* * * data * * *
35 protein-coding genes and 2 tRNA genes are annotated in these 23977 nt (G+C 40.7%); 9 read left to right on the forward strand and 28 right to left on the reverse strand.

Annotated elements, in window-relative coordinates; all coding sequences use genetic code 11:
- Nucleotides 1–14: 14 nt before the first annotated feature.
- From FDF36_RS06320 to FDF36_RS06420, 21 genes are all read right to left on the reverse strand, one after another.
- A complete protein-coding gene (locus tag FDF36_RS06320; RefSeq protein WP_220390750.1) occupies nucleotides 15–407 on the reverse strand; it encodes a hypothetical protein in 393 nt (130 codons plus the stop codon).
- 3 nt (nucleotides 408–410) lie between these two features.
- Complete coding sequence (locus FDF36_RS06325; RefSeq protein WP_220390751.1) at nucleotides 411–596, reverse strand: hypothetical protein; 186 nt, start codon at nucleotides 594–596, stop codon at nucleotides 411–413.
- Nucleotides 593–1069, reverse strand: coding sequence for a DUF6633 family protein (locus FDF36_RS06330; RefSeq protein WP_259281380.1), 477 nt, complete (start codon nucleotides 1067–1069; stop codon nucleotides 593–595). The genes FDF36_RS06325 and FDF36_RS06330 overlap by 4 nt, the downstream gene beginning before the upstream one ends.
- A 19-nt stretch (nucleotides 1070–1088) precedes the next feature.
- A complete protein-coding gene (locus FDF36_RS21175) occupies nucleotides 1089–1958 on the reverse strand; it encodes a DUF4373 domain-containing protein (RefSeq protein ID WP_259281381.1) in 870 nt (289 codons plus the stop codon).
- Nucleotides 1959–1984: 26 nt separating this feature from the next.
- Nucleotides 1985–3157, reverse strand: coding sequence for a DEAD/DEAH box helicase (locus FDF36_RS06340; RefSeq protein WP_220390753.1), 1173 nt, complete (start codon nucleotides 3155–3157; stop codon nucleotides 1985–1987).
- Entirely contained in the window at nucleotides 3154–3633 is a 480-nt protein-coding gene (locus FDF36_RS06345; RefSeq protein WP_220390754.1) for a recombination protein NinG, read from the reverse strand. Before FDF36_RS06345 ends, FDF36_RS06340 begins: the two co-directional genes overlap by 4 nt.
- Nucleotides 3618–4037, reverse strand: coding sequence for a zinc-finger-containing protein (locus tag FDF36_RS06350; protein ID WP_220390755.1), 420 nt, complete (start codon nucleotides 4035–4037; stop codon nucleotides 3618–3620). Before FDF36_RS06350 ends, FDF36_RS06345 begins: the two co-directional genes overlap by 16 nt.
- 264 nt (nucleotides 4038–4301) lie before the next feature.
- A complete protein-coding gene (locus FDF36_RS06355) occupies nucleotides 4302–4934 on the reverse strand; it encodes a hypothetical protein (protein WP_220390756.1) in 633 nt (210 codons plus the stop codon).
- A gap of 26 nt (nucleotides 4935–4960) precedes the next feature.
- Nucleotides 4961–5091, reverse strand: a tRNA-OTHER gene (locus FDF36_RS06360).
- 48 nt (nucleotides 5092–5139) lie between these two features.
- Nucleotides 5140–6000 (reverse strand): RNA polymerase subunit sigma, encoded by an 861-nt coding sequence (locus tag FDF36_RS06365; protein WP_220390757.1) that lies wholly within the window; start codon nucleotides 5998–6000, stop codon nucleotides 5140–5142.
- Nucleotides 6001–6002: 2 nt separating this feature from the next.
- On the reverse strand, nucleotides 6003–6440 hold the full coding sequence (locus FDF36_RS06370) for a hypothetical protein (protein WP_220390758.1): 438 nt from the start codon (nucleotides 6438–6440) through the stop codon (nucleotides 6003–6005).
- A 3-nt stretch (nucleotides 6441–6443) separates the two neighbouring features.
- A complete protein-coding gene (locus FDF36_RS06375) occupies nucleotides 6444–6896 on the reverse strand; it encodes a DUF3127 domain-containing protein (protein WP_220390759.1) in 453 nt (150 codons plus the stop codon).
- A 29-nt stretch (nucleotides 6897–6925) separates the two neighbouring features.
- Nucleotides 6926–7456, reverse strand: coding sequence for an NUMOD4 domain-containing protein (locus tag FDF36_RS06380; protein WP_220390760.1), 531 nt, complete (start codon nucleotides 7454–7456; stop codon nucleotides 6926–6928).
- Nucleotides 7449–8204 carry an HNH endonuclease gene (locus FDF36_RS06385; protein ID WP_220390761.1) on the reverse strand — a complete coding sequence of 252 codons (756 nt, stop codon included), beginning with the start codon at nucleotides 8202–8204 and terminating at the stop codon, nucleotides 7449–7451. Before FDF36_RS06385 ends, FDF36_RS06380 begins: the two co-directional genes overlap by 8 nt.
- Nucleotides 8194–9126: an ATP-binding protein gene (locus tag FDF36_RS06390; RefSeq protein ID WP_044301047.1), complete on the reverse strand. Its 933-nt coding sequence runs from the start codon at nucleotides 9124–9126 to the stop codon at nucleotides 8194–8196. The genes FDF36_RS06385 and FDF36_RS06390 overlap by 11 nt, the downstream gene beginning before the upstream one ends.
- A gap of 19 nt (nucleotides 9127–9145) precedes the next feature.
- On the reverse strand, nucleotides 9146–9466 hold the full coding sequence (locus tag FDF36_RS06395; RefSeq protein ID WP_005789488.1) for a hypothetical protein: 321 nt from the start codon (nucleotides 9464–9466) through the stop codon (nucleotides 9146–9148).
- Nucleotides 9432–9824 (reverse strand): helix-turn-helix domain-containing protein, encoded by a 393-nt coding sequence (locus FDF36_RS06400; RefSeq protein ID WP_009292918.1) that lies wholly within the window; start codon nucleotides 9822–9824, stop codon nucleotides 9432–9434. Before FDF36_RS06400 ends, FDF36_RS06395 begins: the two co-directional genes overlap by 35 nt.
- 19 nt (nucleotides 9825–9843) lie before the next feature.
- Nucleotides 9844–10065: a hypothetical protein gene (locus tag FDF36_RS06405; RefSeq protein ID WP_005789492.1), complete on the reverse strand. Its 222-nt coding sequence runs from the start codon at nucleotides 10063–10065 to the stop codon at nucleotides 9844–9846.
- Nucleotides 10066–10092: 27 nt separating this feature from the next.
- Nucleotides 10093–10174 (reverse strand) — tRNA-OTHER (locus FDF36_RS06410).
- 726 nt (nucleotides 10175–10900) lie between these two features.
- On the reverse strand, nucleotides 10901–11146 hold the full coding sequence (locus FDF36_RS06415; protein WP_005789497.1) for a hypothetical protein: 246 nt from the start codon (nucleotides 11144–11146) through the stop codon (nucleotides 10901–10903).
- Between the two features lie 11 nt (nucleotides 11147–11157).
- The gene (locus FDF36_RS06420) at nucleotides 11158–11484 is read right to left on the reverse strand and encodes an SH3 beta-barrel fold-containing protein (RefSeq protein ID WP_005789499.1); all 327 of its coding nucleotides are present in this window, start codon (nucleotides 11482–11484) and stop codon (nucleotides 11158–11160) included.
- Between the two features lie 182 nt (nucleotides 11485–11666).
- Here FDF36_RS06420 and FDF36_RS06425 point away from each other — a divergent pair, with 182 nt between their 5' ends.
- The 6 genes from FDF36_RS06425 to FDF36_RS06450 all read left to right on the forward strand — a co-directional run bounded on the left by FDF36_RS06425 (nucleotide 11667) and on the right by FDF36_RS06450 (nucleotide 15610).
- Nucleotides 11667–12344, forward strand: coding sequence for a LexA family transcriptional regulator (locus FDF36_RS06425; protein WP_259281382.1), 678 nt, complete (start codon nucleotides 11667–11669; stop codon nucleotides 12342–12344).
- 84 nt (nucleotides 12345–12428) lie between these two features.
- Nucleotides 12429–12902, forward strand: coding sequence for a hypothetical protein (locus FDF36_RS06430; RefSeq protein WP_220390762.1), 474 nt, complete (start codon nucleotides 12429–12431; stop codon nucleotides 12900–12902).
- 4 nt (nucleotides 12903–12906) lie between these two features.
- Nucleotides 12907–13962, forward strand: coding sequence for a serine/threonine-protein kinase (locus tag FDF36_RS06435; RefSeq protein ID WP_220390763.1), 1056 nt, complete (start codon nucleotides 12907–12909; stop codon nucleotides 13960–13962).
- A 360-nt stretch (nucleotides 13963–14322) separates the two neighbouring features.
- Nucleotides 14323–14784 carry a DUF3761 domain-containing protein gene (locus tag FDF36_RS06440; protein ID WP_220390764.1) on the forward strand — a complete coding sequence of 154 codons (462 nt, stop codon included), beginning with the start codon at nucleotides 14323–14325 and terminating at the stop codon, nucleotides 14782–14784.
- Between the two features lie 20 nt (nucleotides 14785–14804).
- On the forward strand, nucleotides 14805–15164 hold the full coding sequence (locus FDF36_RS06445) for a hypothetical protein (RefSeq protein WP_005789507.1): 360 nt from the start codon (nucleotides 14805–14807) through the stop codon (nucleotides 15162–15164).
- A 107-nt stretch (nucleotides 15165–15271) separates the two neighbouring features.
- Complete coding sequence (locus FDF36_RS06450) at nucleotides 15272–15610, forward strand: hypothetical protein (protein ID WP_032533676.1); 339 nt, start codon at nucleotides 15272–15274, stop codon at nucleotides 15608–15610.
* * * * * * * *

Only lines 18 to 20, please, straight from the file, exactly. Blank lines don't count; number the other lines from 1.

- Nucleotides 4961–5091, reverse strand: a tRNA-OTHER gene (locus FDF36_RS06360).
- 48 nt (nucleotides 5092–5139) lie between these two features.
- Nucleotides 5140–6000 (reverse strand): RNA polymerase subunit sigma, encoded by an 861-nt coding sequence (locus tag FDF36_RS06365; protein WP_220390757.1) that lies wholly within the window; start codon nucleotides 5998–6000, stop codon nucleotides 5140–5142.